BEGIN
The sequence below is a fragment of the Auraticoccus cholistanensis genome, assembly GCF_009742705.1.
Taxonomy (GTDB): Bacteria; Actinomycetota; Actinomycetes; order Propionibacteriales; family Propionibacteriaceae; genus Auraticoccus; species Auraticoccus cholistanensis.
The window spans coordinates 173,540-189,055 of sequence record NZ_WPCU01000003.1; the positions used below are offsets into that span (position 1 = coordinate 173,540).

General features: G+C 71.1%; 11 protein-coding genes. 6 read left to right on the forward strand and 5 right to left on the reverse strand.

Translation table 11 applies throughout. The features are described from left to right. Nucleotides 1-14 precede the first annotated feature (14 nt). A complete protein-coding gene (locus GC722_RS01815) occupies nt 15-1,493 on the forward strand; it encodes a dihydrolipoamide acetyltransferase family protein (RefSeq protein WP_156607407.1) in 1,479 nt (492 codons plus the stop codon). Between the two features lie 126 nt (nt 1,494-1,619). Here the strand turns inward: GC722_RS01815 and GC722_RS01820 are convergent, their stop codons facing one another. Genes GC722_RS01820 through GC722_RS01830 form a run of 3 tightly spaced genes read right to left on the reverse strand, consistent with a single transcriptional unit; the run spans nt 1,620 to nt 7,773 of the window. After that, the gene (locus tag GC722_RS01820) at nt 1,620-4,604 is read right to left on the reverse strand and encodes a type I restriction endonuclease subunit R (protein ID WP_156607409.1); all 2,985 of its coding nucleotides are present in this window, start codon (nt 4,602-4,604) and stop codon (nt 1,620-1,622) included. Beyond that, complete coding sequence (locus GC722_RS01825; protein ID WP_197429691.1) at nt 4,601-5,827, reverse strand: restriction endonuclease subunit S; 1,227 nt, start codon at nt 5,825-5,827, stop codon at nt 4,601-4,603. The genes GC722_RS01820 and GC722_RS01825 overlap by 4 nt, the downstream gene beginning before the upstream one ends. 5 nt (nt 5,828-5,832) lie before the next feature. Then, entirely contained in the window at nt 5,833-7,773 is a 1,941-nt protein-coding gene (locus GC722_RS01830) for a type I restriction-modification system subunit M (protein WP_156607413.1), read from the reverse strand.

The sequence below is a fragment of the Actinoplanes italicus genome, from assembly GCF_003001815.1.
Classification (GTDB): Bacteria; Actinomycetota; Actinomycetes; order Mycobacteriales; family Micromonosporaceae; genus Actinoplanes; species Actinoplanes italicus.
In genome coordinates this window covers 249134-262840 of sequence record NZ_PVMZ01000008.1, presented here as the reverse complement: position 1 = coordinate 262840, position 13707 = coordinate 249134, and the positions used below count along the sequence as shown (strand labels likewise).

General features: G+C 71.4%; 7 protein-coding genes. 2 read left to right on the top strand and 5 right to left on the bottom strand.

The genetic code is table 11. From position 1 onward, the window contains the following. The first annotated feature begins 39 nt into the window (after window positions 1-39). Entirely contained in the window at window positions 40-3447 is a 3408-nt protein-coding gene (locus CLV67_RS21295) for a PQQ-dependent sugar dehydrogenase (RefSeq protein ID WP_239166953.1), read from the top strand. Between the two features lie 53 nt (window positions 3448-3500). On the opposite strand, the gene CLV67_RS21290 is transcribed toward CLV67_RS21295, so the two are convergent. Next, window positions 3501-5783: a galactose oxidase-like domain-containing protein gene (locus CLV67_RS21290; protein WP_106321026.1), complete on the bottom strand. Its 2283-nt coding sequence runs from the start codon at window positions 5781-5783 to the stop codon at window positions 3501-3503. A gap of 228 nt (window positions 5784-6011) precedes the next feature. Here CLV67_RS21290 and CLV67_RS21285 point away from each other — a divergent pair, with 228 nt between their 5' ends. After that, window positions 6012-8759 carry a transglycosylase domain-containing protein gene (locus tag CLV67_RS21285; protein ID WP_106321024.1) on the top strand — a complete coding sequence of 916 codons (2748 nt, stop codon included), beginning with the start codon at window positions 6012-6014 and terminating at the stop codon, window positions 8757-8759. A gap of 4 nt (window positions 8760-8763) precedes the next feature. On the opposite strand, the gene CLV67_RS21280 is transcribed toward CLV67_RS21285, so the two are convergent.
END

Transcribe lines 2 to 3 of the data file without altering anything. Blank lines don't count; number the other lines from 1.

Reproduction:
Taxonomy (GTDB): Bacteria; Actinomycetota; Actinomycetes; order Propionibacteriales; family Propionibacteriaceae; genus Auraticoccus; species Auraticoccus cholistanensis.
The window spans coordinates 173,540-189,055 of sequence record NZ_WPCU01000003.1; the positions used below are offsets into that span (position 1 = coordinate 173,540).